Radio Sputnik discussed this with Sami Hamdi, editor-in-chief of the International Interest and geopolitical risk consultant.
Sputnik: In your view, what are the chances that Iran will go ahead with the threat and block shipments?
Sami Hamdi: I think we have to be aware that Iran is well-known for making threats and not going through them. Let’s remember the threat they were making when Trump was threatening to leave the nuclear deal, they said they would do so and so. And then when Trump left the nuclear deal they said instead that they would wait and see what their European allies would decide and they would engage in discussions. Moreover, I don’t think Iran is at a state where it needs to implement such drastic measures.
Remember, Iran still has many allies, particularly with regard to its oil exportation; particularly amongst OPEC allies, who are very upset at Trump’s pressure to increase production to bring down the oil price. It also has EU allies, who are more than happy to see Trump feel the pinch of high oil prices so that he can suffer for the tariffs that he has imposed on the EU. Remember that one of the reasons that a lot of these countries are in crises or one of the reasons that we’re seeing economic diversification, indeed one of the reasons why we see OPEC countries like Venezuela in economic and political turmoil is because of low oil process that were caused by the shale oil industry. In other words, Trump’s pressure on OPEC nations is not being warmly received. In fact, the only two OPEC nations who are pushing for the increase in production are Saudi Arabia and the UAE.
Sputnik: What would be the impact of it happening, if it were to happen?
Sami Hamdi: I think it would have far-reaching consequences; the effects would not just be felt in the Gulf countries, but even in China and India and other places; because if Iran was to cut off the exports of oil, it would have to do so to the Hormuz Strait. And the Hormuz Strait is part of a wider shipping network that includes LNG [Liquefied Natural Gas] gas; it is such an important shipping route. So in other words, Iran wouldn’t just upset the US, indeed it would not just make the Gulf countries suffer, but it would also upset its loyal customers such as China and India.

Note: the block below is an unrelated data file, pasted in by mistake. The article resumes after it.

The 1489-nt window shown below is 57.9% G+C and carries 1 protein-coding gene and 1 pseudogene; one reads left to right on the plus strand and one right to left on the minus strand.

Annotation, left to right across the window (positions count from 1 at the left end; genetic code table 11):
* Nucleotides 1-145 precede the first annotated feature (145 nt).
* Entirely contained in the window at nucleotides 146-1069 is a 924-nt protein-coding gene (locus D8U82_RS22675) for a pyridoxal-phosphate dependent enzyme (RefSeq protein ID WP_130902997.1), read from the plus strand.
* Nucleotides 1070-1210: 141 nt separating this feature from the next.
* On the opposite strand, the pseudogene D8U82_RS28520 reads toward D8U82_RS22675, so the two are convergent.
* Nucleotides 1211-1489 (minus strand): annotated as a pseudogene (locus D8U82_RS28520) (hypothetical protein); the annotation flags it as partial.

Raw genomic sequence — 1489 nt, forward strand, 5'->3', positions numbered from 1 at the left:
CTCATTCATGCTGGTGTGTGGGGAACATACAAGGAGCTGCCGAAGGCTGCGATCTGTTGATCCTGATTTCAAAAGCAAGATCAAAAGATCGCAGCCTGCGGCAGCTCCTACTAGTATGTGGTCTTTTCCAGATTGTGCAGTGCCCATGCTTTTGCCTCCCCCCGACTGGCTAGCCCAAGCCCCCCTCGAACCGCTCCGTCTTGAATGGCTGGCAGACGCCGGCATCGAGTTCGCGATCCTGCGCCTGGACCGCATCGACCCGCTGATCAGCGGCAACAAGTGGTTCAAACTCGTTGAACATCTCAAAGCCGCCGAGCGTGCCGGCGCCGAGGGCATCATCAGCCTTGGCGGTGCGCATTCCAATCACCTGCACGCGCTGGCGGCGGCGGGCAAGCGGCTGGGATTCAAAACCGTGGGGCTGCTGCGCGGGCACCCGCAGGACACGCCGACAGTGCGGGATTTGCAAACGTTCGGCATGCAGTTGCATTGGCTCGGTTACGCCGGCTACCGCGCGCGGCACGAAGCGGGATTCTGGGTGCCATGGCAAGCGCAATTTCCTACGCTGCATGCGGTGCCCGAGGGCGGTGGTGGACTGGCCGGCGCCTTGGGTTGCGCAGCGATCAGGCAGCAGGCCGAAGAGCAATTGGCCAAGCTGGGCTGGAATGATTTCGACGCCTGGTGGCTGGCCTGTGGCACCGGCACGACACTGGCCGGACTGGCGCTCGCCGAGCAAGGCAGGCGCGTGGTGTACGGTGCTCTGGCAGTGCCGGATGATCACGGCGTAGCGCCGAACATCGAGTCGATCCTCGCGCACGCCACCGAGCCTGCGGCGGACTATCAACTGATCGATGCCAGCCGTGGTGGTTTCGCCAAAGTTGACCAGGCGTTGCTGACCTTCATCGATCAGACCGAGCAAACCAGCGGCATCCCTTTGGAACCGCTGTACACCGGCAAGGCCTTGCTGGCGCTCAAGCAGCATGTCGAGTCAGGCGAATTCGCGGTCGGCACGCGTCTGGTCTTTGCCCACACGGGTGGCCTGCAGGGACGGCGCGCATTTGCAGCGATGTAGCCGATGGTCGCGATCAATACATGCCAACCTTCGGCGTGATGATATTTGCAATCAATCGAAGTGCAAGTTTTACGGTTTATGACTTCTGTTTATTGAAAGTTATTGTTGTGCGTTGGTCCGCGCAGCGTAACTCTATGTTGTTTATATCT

Sputnik: How would Iran go about doing this technically?
Sami Hamdi: Iran would go about doing it by sending troops in order to block the Hormuz Strait. Of course, don’t forget that the US has a fleet there. Iran also has proxies across the Middle East that can damage production of oil, whether it’s militias in Iraq, whether it’s militias in Syria, whether it’s Hezbollah in Lebanon, all these other different proxies that are able to damage oil production. The problem with the Iranians is that to do such a move would provoke a war, a war in which it’s not certain that it can win. Moreover, it would be a war in which it would not be certain that it has enough allies to withstand the public outrage and public anger at such a move. However, as I said earlier, it’s important to stress, Iran still has many cards to play; it doesn’t need to proceed with this move.
Sputnik: Iran’s OPEC governor claimed that Trump was attempting to stir Iran-Saudi tensions. Do you believe that this is the case?
Sami Hamdi: I don’t think Trump thinks that deeply about the issues. I think with regard to Trump, it’s a very knee-jerk reaction, I don’t think he foresaw the impact of high oil prices and I think the nature in which he has tweeted shows that he didn’t plan this in his strategy. I think with regard to the Iran deal, it had nothing to do with oil and more to do with: one, a hatred of Obama and two, the fact that he thinks himself a better deal-maker and wants to be seen as making a change. I don’t think there’s any serious policy concern here.
I think with Iran he wants a new nuclear deal that he can claim credit for before he goes to war. I don’t think we can exacerbate tensions between Saudi Arabia and Iran further than they already are; they already have the worst relations. So I don’t think that Trump has thought that deeply, I think Trump’s first and main concern is the rising of fuel prices in the US that would affect his electorate. Trump does not see long-term, he only sees short-term and I think it’s reflected in the attitude and in his statements. So I don’t think this is part of a big wider policy to stir up discontent between Saudi Arabia and Iran.
Sputnik: Trump has also been invited to take part in the upcoming talks on the Iranian deal in Vienna. Do you think he will actually accept that invitation?
Sami Hamdi: To be honest, that’s a good question. I’m not particularly certain. The point in favor of him not going would be that he doesn’t want to be seen as strong along by the EU. He’s pretty defined with regard to the Iran deal. If the new Iran deal is going to be negotiated, it would be done by a proxy. In other words, I don’t think that Trump and the Iranians will meet; I think it would be the EU negotiating on behalf of the US. I think if Trump feels the increased economic strain, he may be forced to negotiate with Iran over a new nuclear deal. Will he accept the invitation? It depends on how seriously he wants to heal some of the tensions with the EU.
The views and opinions expressed in this article are solely those of the author and do not necessarily reflect those of Sputnik.
The views and opinions expressed in the article do not necessarily reflect those of Sputnik.